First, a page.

Despite disposing of wealth, technological capability, and computing power of which authors of the Project Cyclops report never dreamed, we only make little plans today. Most readers of this post, in their lifetimes, have experienced the expansion of their access to knowledge in the transition from being isolated to gaining connectivity to a global, high-bandwidth network. Imagine what it means to make the step from being confined to our single planet of origin to being plugged in to the Galactic Web, exchanging what we’ve learned with a multitude of others looking at things from entirely different perspectives. Heck, you could retire the entire capital and operating cost of Project Cyclops in the first three years just from advertising revenue on frobdob videos! (Did I mention they have very large eyes which are almost all pupil? Never mind the tentacles.)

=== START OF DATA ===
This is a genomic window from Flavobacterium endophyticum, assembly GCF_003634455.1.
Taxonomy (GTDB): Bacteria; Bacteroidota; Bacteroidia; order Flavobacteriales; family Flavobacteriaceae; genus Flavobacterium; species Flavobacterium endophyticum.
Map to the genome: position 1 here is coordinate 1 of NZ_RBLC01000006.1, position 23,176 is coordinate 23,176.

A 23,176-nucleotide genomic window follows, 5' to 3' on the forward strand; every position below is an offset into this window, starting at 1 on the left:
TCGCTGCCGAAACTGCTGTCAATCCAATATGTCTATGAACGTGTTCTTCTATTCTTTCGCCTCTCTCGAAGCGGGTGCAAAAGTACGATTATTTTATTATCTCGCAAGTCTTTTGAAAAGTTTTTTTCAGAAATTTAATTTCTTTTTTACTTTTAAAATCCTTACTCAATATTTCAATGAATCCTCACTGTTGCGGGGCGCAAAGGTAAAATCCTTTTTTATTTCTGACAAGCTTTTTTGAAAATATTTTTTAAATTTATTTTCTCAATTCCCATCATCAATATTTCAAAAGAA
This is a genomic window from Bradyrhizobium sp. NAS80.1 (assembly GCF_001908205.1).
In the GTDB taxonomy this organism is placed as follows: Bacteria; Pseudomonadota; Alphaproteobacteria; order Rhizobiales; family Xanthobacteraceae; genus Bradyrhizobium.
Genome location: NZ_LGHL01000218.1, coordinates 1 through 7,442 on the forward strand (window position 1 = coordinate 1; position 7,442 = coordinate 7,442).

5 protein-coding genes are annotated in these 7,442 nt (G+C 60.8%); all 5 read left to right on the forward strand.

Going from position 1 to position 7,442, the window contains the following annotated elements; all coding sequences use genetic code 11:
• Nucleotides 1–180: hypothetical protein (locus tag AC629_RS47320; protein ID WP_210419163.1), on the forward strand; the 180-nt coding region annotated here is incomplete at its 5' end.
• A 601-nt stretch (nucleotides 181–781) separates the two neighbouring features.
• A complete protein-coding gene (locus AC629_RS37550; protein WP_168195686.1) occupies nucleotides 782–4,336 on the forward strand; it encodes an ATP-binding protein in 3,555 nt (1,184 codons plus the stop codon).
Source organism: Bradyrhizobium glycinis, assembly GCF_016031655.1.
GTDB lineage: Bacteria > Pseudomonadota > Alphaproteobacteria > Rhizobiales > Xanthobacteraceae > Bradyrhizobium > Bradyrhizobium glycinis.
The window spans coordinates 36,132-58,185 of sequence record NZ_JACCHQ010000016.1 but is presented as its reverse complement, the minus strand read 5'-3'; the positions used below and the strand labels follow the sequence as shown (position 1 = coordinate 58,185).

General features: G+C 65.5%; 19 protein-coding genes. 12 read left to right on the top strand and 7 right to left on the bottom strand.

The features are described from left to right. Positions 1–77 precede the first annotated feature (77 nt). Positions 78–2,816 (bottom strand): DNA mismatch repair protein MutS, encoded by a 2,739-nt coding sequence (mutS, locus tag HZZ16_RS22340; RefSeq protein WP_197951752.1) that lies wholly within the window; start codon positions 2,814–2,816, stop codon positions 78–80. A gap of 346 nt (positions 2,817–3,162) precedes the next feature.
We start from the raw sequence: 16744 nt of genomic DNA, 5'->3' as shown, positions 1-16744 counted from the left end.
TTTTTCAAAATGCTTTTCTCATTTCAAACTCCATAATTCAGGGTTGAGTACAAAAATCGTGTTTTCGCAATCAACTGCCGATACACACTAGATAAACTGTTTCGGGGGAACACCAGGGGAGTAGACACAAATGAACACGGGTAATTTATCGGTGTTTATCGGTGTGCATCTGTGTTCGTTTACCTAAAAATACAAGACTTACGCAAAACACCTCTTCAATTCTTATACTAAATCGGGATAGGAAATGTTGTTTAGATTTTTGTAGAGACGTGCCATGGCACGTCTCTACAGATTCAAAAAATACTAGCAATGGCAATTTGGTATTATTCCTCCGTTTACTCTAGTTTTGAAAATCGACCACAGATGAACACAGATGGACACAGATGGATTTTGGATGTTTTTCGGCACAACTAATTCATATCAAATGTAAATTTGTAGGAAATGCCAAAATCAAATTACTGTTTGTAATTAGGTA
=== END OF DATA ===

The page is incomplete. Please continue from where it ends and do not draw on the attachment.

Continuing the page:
Oliver, Bernard M., John Billingham, et al. Project Cyclops [PDF]. Stanford, CA: Stanford/NASA Ames Research Center, 1971. NASA-CR-114445 N73-18822.
Here is a recent conversation among SETI researchers on the state of the art and future prospects for SETI with ground-based telescopes.
This is a two part lecture on the philosophy of the existence and search for extraterrestrial beings from antiquity to the present day.